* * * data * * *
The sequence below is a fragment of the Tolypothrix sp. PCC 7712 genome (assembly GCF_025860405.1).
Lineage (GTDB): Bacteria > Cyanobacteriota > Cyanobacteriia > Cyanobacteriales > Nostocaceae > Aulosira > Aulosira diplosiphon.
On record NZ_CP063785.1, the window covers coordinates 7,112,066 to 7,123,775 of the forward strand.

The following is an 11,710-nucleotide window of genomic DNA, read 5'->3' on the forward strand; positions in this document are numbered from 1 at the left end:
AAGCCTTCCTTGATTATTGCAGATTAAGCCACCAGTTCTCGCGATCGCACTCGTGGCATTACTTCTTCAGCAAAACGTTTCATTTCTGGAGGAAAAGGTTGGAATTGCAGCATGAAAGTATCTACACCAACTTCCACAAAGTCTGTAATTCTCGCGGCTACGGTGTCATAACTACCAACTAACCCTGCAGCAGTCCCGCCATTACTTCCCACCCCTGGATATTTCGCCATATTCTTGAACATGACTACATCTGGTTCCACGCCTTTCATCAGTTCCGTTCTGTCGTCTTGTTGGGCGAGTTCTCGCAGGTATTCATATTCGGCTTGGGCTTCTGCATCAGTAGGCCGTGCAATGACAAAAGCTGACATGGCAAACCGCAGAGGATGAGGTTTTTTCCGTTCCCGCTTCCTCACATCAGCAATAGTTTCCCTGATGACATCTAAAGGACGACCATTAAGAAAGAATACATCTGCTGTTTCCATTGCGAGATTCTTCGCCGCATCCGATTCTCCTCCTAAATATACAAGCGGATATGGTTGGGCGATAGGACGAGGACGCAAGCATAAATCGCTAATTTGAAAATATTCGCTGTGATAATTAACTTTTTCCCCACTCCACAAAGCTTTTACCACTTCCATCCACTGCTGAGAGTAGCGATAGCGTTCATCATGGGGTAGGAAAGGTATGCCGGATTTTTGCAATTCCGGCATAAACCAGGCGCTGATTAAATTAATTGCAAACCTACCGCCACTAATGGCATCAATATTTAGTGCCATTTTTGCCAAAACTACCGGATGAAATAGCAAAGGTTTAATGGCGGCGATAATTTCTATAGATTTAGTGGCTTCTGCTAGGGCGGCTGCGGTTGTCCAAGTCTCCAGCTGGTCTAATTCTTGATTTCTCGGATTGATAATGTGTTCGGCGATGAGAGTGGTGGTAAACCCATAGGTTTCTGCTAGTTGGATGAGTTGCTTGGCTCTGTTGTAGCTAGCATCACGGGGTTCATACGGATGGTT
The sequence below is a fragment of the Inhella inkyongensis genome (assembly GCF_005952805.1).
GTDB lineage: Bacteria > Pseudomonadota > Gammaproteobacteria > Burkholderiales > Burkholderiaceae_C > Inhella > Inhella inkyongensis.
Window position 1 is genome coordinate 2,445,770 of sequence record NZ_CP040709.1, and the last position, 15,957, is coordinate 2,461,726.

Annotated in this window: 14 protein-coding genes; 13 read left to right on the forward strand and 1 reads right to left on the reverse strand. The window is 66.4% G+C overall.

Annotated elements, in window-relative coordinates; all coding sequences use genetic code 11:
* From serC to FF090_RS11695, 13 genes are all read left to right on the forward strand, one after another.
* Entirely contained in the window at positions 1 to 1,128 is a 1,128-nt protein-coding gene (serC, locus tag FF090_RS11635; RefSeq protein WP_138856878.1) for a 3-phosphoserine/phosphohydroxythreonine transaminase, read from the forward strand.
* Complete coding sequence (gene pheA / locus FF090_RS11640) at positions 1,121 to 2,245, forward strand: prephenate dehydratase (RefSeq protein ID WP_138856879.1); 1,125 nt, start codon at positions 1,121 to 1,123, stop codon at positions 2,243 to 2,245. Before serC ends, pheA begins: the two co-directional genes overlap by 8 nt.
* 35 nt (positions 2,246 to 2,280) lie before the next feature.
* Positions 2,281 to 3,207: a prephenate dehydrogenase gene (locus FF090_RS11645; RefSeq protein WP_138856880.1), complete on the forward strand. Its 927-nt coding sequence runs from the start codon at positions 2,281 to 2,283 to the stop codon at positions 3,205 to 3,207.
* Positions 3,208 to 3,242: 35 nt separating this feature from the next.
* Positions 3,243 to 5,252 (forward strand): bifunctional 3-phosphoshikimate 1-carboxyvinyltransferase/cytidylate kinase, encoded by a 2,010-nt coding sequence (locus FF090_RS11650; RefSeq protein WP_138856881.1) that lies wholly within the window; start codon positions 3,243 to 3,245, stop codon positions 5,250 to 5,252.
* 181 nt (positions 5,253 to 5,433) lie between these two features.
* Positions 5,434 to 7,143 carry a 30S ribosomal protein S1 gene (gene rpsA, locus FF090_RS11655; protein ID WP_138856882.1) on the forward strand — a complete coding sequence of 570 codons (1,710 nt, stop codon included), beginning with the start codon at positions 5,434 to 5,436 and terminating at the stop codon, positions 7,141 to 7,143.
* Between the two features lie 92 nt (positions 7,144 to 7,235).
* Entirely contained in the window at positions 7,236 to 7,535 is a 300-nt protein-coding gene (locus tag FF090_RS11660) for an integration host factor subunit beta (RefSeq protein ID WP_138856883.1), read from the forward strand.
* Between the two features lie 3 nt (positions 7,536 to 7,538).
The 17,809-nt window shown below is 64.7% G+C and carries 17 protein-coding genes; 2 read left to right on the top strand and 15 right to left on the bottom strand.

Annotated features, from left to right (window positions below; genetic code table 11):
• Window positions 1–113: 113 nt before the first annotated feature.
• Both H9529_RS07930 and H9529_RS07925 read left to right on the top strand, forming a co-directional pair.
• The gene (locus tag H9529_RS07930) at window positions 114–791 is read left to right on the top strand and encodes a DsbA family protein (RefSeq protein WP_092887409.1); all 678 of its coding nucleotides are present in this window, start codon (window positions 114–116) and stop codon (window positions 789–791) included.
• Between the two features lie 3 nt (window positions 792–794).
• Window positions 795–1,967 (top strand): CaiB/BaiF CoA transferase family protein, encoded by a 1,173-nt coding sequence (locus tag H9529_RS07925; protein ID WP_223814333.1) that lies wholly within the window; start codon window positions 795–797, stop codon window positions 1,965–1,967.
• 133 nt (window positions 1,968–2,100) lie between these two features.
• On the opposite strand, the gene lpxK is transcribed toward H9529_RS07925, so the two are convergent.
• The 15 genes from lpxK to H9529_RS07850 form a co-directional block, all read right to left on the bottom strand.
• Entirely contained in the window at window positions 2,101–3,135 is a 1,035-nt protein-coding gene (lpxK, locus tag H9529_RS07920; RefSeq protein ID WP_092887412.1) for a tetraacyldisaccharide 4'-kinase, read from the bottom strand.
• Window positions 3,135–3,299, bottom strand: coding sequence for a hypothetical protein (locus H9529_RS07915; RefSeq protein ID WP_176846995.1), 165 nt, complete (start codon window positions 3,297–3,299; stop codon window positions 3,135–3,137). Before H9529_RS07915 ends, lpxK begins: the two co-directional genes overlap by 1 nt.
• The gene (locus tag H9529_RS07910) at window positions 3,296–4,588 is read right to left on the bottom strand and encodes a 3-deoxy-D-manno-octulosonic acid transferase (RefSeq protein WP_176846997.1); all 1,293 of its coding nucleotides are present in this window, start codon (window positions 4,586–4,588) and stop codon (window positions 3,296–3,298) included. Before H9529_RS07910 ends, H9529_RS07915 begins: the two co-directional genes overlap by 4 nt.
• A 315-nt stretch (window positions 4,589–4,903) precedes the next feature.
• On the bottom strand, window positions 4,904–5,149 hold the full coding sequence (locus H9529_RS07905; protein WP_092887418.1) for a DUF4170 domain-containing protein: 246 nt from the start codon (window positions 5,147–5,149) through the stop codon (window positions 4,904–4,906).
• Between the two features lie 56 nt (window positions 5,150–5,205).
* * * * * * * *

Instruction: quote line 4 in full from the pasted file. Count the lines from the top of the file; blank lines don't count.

The following is an 11,710-nucleotide window of genomic DNA, read 5'->3' on the forward strand; positions in this document are numbered from 1 at the left end: